Lots of Stories to Tell
Monday, May 1st 2017
Jack, who rings on Salisbury Plain, is an expert at finding nests. This nest of Song Thrush chicks was right at the end of a branch of Yew. Only a mother could love these chicks, although they will turn more fluffy, a very scientific term, as their feathers develop.
He also found a Linnet's nest
and a Blackcap's nest. Once hatched and the chicks are of the correct size he will return to ring them. Blackcap has not been recorded on our observation board at Foxglove, although I did spot one on the outskirts of Darlington.
At this time of year everything is new and growing. Much of the coppiced willow is producing shoots. Food chains begin with plants and many, many animals eat them, from Roe Deer down to the tiniest weevil. This one's proboscis is firmly fixed into the small new shoot.
In early April Bee Flys made their presence known. In the sunshine they were spotted again, this time feeding on the cherry blossom. It was fascinating to watch how their bodies remained still whilst their wings were almost like humming-bird wings! They have very long legs!
Northern Marsh, Common Spotted and their hybrids and Early Marsh Orchids have been spreading their range over the last five year. The map we have that informs people where they can and cannot strim has had more marks added. One area of Early Purple Orchids (EPOs), the first to flower, was increasing in size but in the same place. There were about 10 to 12 EPOs on the wetland bank and this number had remained constant for several years. Not this year! There are more flowers over a greater area. Fantastic!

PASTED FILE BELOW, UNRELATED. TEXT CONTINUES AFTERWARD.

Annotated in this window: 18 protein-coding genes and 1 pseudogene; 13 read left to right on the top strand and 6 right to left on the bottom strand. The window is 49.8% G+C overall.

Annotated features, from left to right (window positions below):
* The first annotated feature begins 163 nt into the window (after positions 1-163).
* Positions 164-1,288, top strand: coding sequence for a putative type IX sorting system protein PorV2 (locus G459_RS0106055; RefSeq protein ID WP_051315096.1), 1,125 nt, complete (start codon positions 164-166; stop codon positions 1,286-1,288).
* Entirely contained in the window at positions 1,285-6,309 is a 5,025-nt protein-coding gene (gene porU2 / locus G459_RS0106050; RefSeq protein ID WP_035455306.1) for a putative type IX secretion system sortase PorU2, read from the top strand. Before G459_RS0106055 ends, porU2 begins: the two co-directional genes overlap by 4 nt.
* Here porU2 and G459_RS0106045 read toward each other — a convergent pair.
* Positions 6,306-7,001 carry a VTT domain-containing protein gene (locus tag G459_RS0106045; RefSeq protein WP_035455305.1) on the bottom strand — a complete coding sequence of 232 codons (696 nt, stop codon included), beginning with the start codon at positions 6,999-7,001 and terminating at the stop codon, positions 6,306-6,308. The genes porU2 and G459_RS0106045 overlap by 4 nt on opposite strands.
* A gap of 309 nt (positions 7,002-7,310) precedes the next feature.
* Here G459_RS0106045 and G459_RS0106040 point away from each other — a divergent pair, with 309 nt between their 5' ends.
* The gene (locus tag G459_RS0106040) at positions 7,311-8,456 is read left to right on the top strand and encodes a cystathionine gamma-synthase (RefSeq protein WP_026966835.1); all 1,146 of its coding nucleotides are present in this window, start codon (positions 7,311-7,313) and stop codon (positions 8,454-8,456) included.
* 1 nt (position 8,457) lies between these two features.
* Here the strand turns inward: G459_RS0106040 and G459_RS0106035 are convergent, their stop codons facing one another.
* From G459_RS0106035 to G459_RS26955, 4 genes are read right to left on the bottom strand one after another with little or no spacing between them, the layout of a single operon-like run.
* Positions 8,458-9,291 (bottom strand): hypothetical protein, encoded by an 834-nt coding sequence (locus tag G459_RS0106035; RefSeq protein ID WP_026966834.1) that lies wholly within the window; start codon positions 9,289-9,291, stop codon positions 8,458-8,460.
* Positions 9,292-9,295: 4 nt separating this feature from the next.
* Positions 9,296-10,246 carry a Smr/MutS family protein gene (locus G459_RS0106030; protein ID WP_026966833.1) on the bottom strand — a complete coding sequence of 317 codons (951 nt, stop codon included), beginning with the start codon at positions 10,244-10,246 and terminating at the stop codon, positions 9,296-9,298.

An exercise carried out regularly is feeding the Water Voles with apples. Other food given to them was rejected! I did this job yesterday and during the day watched the apples reduce in size and the number of droppings increase. One apple disappeared completely but not a Water Vole in sight. I repeated the task this morning and still no Water Voles. Taking a quick walk through the Scrapes, sort of ambling quielty, I thought I saw something on the middle raft, no could not be a Water Vole, but it was! Crept up even more quietly, if that was possible, and started taking photos. Remember to remove the label off the apple! Would also be helpful if the vegetation would move out of the way! I watched for several minutes and the amount of apple consumed was considerable.
Then a little relax before starting again.
Time to head for home as it slid off the platform. Please note the piece of vegetation!
Usually the path taken is under the pond dipping platform heading towards the boardwalk. Not this time. It swam towards me and I am sure that it knew I was there, even though I was as still as still could be.
It headed under the boardwalk and disappeared.
You can see that it uses this pathway often, as there is a channel through the leaves.
Many visitors enjoyed Foxglove over the weekend. Some had seen the television programme and were amazed that such a reserve existed in the camp and that it was so beautiful and peaceful. A Jay was feeding in the back garden and this thrilled a visitor who had never seen one before.